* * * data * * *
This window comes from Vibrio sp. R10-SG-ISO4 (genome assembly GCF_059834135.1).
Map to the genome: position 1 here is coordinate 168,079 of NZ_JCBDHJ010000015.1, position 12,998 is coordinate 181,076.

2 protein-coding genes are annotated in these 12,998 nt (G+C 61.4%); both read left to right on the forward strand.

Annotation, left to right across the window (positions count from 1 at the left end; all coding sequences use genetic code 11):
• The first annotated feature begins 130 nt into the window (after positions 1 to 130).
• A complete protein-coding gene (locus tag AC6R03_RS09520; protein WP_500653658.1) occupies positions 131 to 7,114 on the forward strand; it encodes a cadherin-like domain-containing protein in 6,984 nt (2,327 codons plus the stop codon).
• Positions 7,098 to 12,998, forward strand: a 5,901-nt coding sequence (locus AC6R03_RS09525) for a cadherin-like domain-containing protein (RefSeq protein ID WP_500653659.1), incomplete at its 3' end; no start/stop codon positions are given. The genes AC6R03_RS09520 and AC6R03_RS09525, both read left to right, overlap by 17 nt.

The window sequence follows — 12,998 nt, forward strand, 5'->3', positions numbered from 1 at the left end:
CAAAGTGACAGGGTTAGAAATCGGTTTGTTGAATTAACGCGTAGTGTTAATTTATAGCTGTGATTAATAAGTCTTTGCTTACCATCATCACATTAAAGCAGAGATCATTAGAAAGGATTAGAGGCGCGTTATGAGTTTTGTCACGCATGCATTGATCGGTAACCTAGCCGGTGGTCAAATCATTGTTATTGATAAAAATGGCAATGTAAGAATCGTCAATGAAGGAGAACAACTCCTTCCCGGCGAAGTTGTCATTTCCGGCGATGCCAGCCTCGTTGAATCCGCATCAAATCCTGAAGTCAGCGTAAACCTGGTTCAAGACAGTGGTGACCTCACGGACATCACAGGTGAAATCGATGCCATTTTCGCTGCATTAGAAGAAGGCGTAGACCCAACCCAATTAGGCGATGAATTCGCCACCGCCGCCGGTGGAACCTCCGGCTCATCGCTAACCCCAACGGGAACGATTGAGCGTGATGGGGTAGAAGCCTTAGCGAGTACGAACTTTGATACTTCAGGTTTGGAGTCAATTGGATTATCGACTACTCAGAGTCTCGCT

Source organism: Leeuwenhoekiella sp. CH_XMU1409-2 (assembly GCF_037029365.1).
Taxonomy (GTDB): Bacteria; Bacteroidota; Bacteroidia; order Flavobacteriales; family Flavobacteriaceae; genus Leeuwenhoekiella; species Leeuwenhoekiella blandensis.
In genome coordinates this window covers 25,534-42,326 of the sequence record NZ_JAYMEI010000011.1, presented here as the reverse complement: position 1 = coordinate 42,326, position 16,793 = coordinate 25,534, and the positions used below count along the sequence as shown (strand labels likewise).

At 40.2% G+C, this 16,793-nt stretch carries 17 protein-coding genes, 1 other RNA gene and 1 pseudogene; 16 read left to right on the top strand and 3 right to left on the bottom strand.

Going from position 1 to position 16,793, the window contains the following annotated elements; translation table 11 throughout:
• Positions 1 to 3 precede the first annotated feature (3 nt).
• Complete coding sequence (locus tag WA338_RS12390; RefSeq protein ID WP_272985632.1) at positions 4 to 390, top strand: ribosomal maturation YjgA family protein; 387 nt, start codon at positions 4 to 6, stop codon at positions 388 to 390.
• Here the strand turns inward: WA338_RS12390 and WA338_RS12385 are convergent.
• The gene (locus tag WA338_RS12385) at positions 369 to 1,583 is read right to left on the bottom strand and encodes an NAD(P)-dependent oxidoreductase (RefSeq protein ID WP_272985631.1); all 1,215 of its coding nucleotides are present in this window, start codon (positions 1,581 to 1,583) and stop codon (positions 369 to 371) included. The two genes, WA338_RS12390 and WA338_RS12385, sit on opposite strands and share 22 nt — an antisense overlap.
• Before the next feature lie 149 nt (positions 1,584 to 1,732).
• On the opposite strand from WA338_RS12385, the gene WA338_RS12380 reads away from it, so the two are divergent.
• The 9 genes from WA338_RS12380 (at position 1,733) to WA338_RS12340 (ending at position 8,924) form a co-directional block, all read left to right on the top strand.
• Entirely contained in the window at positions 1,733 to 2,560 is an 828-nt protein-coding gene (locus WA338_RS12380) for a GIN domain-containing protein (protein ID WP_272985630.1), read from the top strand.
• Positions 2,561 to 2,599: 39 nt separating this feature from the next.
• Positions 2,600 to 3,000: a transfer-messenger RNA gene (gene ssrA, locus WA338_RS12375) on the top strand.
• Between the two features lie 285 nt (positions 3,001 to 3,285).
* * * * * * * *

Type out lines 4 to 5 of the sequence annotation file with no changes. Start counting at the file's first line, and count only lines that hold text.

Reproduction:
Annotation, left to right across the window (positions count from 1 at the left end; all coding sequences use genetic code 11):
• The first annotated feature begins 130 nt into the window (after positions 1 to 130).